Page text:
Cultures of purified lymphocytes from CL patients also showed a small but significant increase in the expression of CD25 and CD69 and in the frequency of CD25hiCD127- cells among CD4 T cells when these cells were co-cultured with B cells in the absence of pLAg (Figure 4B-D). We also found a significant induction of CD86 and HLA-DR in B cells under the same conditions (Figure 5A and C). These results suggest that non-cognate interactions between B cells and CD4 T cells can generate activating signals in this setting. The induction of homeostatic lymphocyte proliferation by MHCII/self-peptide presented by APCs is well documented [32, 49, 50]. Hence, the activation observed in B cell/CD4T cell cultures in the absence of antigen may represent this type of interaction. Alternatively, the activation found in the absence of added antigen may be due to B cells from infected individuals already being loaded with Leishmania antigens, since we have found evidence of parasites in blood, during active CL and even after treatment of the disease .
Treatment with L. panamensisupregulates MHCII and costimualtory molecules independently of BCR signaling and enhances BCR-mediated endocytosis in human B cells
BCR mediated endocytosis is one of the key processes that allow B cells to become potent APCs. Therefore, we next evaluated whether L. panamensis antigen enhances this process. For this purpose, we used a model in which both antigen and B cells would interact in a uniform manner. Since the number and specificity of B cells primed by Leishmania infection in vivo are uncertain, we did not use primary cells from CL patients. Rather, we used Ramos cells, a human B cell line derived from a lymphoma that expresses surface IgM not specific for Leishmania antigens. We first evaluated if upregulation of costimulatory and MHC molecules could be achieved after treating Ramos cells with pLAg. Because Ramos cells express TLR9, we used CpG as a positive control of a BCR-independent activation signal. We found that the pLAg at the 0.2 parasites:1 cell ratio we used in cultures of primary cells did not induce a detectable response (data not shown). To detect a significant effect, we had to increase the parasite antigen concentration 50-fold. At a ratio of 10 parasites:1 cell, increased expression of CD86, CD80 and HLA-DR was observed after 48 hours of culture to levels comparable to those induced by CpG (Figure 7A and B). Thus, L. panamensis antigen can induce upregulation of activation markers in Ramos cells without BCR engagement.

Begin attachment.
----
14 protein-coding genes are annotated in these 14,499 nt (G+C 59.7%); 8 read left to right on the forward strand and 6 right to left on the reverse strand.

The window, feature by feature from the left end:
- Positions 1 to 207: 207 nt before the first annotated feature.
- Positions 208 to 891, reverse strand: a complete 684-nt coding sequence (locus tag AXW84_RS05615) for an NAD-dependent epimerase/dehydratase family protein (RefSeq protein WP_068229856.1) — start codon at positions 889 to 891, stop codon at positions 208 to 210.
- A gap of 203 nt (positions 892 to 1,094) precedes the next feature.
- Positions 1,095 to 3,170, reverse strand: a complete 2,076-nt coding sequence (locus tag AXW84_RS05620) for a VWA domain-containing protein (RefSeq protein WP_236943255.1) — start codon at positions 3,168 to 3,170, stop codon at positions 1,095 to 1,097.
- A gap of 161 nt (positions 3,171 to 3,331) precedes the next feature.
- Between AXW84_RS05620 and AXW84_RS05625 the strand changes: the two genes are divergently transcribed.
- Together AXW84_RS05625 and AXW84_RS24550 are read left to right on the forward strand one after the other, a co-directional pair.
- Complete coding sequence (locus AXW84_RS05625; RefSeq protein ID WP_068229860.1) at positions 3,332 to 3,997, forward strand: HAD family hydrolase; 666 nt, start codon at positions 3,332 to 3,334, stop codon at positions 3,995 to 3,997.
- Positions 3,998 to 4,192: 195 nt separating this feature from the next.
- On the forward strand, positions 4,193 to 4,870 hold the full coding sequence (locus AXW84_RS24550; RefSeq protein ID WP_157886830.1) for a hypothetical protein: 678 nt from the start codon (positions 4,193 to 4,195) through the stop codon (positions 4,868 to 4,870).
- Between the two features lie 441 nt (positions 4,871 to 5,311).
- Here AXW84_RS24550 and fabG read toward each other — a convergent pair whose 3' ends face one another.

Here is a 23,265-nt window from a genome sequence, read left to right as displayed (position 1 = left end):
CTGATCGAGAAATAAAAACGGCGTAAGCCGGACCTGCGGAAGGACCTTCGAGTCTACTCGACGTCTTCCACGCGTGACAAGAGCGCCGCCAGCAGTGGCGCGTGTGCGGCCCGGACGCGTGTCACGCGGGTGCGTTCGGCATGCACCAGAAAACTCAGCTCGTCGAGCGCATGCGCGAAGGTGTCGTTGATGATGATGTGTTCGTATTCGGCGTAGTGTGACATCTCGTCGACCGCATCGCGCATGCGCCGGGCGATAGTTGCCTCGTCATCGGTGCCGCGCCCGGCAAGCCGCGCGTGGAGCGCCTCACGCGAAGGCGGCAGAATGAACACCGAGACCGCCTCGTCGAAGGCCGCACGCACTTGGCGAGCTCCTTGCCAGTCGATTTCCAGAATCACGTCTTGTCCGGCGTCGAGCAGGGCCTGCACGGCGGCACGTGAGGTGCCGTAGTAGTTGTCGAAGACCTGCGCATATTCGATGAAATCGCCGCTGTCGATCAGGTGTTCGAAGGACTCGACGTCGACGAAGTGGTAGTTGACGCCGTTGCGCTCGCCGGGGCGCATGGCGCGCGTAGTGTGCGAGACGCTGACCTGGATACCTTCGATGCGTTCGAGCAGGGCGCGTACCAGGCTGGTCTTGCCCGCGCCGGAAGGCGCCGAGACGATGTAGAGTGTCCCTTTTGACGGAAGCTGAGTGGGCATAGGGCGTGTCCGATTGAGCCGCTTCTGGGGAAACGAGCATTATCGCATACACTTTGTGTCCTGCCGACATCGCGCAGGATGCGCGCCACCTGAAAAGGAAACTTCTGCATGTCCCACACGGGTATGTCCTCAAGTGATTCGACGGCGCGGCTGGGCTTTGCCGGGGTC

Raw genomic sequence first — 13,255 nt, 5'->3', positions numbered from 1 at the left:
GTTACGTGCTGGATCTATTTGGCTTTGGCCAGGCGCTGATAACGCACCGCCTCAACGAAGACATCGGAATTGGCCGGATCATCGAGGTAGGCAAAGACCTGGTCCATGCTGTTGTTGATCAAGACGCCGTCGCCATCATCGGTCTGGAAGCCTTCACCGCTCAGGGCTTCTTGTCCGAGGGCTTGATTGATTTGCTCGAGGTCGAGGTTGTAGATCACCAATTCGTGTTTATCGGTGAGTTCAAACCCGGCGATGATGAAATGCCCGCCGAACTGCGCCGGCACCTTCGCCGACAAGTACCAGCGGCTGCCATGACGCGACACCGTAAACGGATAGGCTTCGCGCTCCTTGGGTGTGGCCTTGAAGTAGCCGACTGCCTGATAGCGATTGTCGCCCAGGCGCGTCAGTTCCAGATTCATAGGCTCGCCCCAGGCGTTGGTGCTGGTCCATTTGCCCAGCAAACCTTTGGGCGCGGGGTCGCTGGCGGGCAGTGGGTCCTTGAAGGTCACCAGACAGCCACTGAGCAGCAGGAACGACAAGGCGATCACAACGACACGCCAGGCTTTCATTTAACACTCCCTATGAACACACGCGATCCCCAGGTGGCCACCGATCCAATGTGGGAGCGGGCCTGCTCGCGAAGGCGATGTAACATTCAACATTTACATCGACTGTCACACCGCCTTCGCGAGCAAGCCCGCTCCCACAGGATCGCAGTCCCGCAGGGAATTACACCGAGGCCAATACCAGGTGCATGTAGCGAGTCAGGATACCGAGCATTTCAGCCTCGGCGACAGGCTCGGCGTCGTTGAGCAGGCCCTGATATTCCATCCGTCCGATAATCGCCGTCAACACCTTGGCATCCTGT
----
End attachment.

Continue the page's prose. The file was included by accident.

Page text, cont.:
To test the effect of L. panamensis antigen on BCR-mediated endocytosis in Ramos cells, we targeted the model antigen ovalbumin (Ova) to the BCR using an anti-IgM antibody. BCR-mediated endocytosis of fluorescent Ova was evaluated in cells previously cultured for 48 hours with pLAg or CpG or without stimulus, as described in Materials and Methods. We found that Ova endocytosis by Ramos cells increased over the first two hours and then reached a plateau. When these cells were treated with CpG or pLAg, Ova endocytosis was more efficient and continued to increase throughout the period of evaluation (Figure 7C and D). A statistically significant difference was detected for both pLAg and CpG when compared to untreated cells both with respect to fluorescence intensity and the percentage of Ova-FITC positive cells at the 1 hour time point (Figure 7E). When OVA antigen was not targeted to the BCR, fluorescence did not increase at any time point, confirming that the assay evaluated BCR-mediated endocytosis (Figure 7D). This experimental strategy allowed us to show that L. panamensis antigen promotes specific antigen uptake by human B cells. The expression of surface IgM did not change significantly after treatment with CpG or pLAg (data not shown), indicating that the enhanced endocytosis was not due to the availability of more internalizing receptors. Similar enhancement of Ova endocytosis was previously observed in DCs incubated with L. braziliensis antigens for four days .